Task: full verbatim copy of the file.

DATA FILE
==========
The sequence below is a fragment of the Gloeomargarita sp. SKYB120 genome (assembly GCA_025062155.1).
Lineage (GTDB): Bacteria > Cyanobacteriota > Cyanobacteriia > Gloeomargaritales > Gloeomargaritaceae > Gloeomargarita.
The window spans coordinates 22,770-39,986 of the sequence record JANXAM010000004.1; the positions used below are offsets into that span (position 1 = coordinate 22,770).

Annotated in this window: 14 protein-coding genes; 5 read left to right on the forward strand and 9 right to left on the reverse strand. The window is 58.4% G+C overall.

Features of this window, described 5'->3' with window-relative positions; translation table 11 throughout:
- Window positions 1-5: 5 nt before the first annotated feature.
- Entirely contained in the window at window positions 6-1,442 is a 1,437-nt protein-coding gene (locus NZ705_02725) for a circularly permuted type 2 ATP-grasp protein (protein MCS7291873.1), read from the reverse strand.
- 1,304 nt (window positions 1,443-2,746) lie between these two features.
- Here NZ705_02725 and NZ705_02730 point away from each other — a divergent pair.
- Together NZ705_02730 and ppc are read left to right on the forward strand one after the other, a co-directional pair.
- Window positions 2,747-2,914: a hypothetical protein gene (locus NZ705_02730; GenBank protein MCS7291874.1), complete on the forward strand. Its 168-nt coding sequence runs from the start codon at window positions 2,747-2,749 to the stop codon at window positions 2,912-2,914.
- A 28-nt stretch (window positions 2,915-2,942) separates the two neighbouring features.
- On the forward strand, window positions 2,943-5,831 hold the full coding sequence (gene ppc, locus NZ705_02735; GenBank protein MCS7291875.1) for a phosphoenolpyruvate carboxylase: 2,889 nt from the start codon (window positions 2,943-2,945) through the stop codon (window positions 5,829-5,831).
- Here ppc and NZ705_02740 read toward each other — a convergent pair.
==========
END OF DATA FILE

The sequence below is a fragment of the Gloeomargarita sp. SKYB120 genome (assembly GCA_025062155.1).
Lineage (GTDB): Bacteria > Cyanobacteriota > Cyanobacteriia > Gloeomargaritales > Gloeomargaritaceae > Gloeomargarita.
The window spans coordinates 22,770-39,986 of the sequence record JANXAM010000004.1; the positions used below are offsets into that span (position 1 = coordinate 22,770).

Annotated in this window: 14 protein-coding genes; 5 read left to right on the forward strand and 9 right to left on the reverse strand. The window is 58.4% G+C overall.

Features of this window, described 5'->3' with window-relative positions; translation table 11 throughout:
- Window positions 1-5: 5 nt before the first annotated feature.
- Entirely contained in the window at window positions 6-1,442 is a 1,437-nt protein-coding gene (locus NZ705_02725) for a circularly permuted type 2 ATP-grasp protein (protein MCS7291873.1), read from the reverse strand.
- 1,304 nt (window positions 1,443-2,746) lie between these two features.
- Here NZ705_02725 and NZ705_02730 point away from each other — a divergent pair.
- Together NZ705_02730 and ppc are read left to right on the forward strand one after the other, a co-directional pair.
- Window positions 2,747-2,914: a hypothetical protein gene (locus NZ705_02730; GenBank protein MCS7291874.1), complete on the forward strand. Its 168-nt coding sequence runs from the start codon at window positions 2,747-2,749 to the stop codon at window positions 2,912-2,914.
- A 28-nt stretch (window positions 2,915-2,942) separates the two neighbouring features.
- On the forward strand, window positions 2,943-5,831 hold the full coding sequence (gene ppc, locus NZ705_02735; GenBank protein MCS7291875.1) for a phosphoenolpyruvate carboxylase: 2,889 nt from the start codon (window positions 2,943-2,945) through the stop codon (window positions 5,829-5,831).
- Here ppc and NZ705_02740 read toward each other — a convergent pair.